Therefore whoever eats the bread or drinks the cup of the Lord in an unworthy manner, shall be guilty of the body and the blood of the Lord. But a man must examine himself, and in so doing he is to eat of the bread and drink of the cup. For he who eats and drinks, eats and drinks judgment to himself if he does not judge the body rightly. For this reason many among you are weak and sick, and a number sleep. But if we judged ourselves rightly, we would not be judged. But when we are judged, we are disciplined by the Lord so that we will not be condemned along with the world.

So then, my brethren, when you come together to eat, wait for one another. If anyone is hungry, let him eat at home, so that you will not come together for judgment (1 Cor. 11: 20-34).


From looking at the first and last verses of that passage, one often-overlooked fact stands out. Clearly, eating the Lord's Supper was a primary reason that the early Christians assembled. At least some of their gatherings revolved around a common meal, and that meal they called "the Lord's Supper." Take another look at those first and last verses to see for yourself:

Therefore when you meet together, it is not to eat the Lord's Supper, for in your eating each one takes his own supper first [that is, you say you are gathering to eat the Lord's Supper, but the way you are doing it reveals something else]; and one is hungry and another is drunk... So then, my brethren, when you come together to eat... (1 Cor. 11:20, 34, emphasis added).

Lords tableIt is also obvious from these two verses that the Lord's Supper was an actual meal. Once that is settled, a few other scriptures that describe early church life seem to take on new meaning. For example, Luke describes four activities that characterized the first Christians, one of which was eating common meals:

They were continually devoting themselves to the apostles' teaching and to fellowship, to the breaking of bread and to prayer (Acts 2:42, emphasis added).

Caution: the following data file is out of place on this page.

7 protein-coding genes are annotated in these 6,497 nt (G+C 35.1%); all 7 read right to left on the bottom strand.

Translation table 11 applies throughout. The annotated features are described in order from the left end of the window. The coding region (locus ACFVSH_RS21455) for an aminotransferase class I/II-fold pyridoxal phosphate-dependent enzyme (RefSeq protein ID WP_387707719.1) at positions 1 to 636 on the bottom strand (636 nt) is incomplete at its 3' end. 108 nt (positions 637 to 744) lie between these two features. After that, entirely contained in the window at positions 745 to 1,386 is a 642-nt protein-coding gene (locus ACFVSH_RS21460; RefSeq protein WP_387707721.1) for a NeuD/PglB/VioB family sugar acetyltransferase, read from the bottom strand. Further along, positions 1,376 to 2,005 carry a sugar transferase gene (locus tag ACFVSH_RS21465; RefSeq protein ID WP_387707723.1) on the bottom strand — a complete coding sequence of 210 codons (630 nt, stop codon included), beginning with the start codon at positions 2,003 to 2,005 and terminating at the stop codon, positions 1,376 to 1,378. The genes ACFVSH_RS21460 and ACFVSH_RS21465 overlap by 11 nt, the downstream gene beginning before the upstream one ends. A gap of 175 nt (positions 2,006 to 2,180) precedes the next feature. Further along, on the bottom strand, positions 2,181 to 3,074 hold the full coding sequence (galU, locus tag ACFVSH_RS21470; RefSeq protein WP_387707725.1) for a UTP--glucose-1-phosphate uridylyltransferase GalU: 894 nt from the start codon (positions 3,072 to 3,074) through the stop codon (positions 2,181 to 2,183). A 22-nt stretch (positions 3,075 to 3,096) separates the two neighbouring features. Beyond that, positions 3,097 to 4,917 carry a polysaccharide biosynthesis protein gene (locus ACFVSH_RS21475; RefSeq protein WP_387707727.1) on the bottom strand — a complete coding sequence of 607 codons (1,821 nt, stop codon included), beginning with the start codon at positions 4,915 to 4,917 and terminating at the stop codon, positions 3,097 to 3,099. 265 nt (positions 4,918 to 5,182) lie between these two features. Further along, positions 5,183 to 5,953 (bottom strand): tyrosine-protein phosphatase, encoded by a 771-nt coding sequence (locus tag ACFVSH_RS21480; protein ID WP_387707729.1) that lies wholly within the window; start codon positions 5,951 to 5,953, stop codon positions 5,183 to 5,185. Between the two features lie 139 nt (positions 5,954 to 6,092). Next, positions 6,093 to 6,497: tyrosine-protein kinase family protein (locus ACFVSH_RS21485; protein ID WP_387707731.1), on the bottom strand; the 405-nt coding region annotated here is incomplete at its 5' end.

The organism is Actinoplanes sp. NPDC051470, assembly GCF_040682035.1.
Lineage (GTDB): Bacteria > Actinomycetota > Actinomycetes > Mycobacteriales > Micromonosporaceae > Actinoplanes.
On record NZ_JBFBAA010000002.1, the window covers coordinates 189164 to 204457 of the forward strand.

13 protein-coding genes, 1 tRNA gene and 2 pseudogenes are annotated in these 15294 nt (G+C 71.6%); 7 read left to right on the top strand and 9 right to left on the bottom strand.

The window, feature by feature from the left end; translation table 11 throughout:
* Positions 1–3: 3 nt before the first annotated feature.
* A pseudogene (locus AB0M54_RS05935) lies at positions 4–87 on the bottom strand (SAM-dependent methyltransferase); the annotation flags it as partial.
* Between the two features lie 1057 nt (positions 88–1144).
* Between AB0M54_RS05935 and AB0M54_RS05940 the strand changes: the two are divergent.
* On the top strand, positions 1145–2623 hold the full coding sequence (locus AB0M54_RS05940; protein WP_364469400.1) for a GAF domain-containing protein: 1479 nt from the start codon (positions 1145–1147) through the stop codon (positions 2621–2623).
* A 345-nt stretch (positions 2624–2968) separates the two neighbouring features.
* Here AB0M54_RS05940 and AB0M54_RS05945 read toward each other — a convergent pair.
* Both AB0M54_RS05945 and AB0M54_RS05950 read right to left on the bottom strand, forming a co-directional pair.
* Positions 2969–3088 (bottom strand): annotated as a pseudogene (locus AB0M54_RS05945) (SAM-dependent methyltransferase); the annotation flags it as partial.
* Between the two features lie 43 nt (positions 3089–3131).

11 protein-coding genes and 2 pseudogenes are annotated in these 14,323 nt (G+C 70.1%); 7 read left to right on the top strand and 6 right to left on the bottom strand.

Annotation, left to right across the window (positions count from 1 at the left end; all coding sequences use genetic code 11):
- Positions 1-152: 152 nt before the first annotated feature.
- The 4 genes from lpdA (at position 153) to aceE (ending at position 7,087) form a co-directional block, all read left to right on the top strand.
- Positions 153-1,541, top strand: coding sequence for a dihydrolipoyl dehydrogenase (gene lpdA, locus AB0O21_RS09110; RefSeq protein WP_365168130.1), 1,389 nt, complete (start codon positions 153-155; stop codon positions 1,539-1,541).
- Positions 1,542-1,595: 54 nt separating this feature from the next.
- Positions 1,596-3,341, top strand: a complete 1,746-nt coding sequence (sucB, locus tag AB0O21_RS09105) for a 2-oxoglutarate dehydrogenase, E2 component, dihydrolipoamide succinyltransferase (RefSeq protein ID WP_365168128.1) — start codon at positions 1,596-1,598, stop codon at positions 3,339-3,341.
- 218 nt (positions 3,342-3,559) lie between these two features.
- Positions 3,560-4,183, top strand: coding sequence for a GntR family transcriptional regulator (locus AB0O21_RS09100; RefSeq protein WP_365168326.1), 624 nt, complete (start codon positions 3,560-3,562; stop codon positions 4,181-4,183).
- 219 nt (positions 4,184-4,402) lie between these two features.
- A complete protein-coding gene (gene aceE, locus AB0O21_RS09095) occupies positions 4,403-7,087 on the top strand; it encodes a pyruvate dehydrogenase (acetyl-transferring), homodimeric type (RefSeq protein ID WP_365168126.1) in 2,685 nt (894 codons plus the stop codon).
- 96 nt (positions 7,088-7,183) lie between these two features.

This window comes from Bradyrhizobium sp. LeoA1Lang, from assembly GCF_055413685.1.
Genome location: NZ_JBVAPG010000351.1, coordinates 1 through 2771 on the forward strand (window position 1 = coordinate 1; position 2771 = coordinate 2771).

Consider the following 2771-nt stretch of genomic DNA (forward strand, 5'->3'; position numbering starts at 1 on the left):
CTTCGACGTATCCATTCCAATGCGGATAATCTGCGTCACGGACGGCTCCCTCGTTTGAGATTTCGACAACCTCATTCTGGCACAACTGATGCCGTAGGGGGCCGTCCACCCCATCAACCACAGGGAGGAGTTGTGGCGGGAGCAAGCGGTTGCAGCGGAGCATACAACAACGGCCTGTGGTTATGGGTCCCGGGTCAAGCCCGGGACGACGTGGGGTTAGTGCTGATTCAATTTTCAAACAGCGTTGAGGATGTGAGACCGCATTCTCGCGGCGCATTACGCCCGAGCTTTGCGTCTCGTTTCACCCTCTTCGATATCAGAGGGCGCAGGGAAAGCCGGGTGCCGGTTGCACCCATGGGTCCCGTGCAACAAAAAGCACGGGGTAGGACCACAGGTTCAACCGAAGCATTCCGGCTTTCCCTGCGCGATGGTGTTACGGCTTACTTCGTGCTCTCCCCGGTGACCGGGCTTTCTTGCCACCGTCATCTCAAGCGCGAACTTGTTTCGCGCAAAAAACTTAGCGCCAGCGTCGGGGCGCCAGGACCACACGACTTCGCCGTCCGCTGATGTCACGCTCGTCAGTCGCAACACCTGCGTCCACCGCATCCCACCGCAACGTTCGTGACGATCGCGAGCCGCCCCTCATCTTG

And just a few verses later, Luke again highlights those common meals:

Day by day continuing with one mind in the temple, and breaking bread from house to house, they were taking their meals together with gladness and sincerity of heart, praising God and having favor with all the people (Acts 2:46-47, emphasis added).

Although Luke doesn't specifically refer to these meals as being the Lord's Supper, they certainly are similar to Paul's description of the Lord's Supper in 1 Corinthians 11:20-34. And we might ask, If the Lord's Supper is a common meal, what would be the major difference between a common meal that is not the Lord's Supper and a common meal that is the Lord's Supper, especially when bread and wine were the most common elements of an average meal in that day? (We might even go further and ask, Because Jesus said "Do this, as often as your drink it, in remembrance of Me," is it possible that He wanted them to remember Him every time they drank the most common beverage of their day?)

Paul and Luke's descriptions of early church life expose the vast difference between what was typical then and now. The Lord's Supper is generally not the reason that we meet today. Rather, the modern version of the Lord's Supper is tagged on near the end of a Sunday service. Moreover, it is not a supper at all, but a little snack.